Most people choosing for a secure and well-paid corporate career will encounter this problem after a few years into their working lives: where do you put your money? After your first two years, you realize that even going out to expensive clubs every weekend is not enough to burn through your monthly cash injection, and hence you will ask yourself the question: should I start investing?
Yes, this is a luxury problem, but that does not make it less worth to address it. For those with large (low-interest) student debts: paying it off might feel good, but it’s not likely to be the most efficient use of capital, especially not if you happen to live in a Western European country where you have a nice little tax shield on it. In this article, I will explore a form of investment that more and more young savers seem to adhere: investing in real estate.
Why look at real estate? Some immediate low-hanging fruit: it does not necessarily cost as much time as actively investing in stocks, it is cheaper than passively investing in stocks (fund management fees) and provides a more certain return than putting money in start-ups, provided you don’t regard learning and experience as a secondary type of return. To be more precise: if you want to be in control of your asset yourself but do not want to spend too much time on it, and if you are looking at a not-too-near investment horizon, buy-to-let is worth considering. In this series of articles, I will lay out a framework on how to approach the investment process, from scanning to execution to organisation.
As with all investments where you will go long, it all starts with a proper scanning exercise, which typically is a top down approach. First question to ask: where on earth do you want to be? Sure, you could have a view that land prospectively destined for beach resorts in Hispaniola (Carribean) or Northern Cyprus would will inevitably become worth more, but I in fact I like to structure my real estate investment as a de-levered macro play. This means I want to benefit from increases in value, but at the same time get rental payouts. This means I need to look for places where buy-to-let is realistically possible, and where the rental yield (rent / purchase price) is as high as possible.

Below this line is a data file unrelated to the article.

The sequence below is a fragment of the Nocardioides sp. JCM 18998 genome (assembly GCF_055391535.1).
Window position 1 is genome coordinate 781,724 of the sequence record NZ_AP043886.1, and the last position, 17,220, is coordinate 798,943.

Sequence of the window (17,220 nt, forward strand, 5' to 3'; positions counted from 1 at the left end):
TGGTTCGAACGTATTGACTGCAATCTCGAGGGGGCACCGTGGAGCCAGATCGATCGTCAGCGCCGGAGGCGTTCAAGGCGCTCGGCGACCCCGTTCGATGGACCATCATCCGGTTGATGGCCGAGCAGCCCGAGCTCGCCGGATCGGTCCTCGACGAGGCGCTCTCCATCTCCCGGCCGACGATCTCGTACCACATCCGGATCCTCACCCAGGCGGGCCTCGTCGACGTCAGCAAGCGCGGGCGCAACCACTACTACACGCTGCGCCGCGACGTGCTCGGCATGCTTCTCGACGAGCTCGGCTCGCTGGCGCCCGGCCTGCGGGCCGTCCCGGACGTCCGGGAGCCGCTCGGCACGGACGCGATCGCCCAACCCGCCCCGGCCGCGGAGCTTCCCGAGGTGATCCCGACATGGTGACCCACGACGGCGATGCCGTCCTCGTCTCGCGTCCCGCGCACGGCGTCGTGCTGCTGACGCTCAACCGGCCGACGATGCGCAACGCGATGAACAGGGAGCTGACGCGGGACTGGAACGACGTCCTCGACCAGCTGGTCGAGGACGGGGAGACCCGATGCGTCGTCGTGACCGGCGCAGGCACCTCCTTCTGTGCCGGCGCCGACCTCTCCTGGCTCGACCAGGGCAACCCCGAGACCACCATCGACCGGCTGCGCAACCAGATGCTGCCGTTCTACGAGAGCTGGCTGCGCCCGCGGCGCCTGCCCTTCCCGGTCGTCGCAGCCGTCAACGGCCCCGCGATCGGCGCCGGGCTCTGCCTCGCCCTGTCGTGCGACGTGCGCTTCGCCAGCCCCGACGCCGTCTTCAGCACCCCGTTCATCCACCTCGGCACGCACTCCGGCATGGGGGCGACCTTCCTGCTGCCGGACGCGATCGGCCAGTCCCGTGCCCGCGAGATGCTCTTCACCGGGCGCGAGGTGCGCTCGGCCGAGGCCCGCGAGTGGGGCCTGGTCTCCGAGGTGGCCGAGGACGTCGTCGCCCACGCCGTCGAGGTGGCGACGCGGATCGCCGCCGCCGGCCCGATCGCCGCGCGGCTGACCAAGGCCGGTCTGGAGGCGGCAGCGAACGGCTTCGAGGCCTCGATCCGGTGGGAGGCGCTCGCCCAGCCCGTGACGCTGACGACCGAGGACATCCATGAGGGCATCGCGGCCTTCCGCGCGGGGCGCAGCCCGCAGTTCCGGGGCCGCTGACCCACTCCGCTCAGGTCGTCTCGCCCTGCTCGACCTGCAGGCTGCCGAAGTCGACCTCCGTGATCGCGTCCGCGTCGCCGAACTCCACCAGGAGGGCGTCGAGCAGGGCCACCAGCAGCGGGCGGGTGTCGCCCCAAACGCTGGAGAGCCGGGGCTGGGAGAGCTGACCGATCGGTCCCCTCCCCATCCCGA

This normally leaves the larger cities in more or less stable economies. Realistically, a hurdle rental yield in stable economies will be 5%.
This brings me to the second point: economic stability vs. geographical edge (knowledge) vs. funding currency. Indeed, in the map in here you can see that geographies such as Brazil, Sri Lanka, South Africa, the Middle East and Central Asia have attractive yields, but when not living in these locations, not knowing the local real estate market, economy and political factors in general, I would not invest without help. What is striking is is the yields obtainable in North-America: Las Vegas records almost 15% yield, Fort Lauderdale almost 18%(!). What needs to be considered though is that most of the residential real estate in these places is owned by institutional investment parties, mortgaging in USD as a European will be close to impossible, I have no clue what will happen with local real estate prices and more importantly: how to manage the property. So let’s look a bit closer at home: Europe. It’s true: in the wake of the financial crisis prices in Spain and Italy and especially Greece have fallen spectacularly and private equity investors have buying up whole streets in prime locations, but yields are still not spectacular. In fact, prices in for example Barcelona are rising quickly on the back of the government granting residency permits (here) for anyone buying a house >EUR 500k, bringing in tonnes of Chinese and Russian buyers. Apart from that, getting a mortgage will be more difficult in these finance constrained economies. In fact, North-Western Europe looks not that unattractive, is stable and I will be able to execute my investment here much better.
Germany? EveLikely to be in a real estate boom, even the once so affordable Berlin (here) which is arguably also comes with its own issues regarding tenant protection schemes, and so could be London. Especially in the latter, prime real estate was used as safe haven with interest rates at practically zero. During the economic recovery, capital could leave the market, making prices drop dramatically. Anyway, with this information and hopefully some local knowledge, feel free to pick your European favorite city, and let’s take a look at a more local level next week.
Image source: Flickr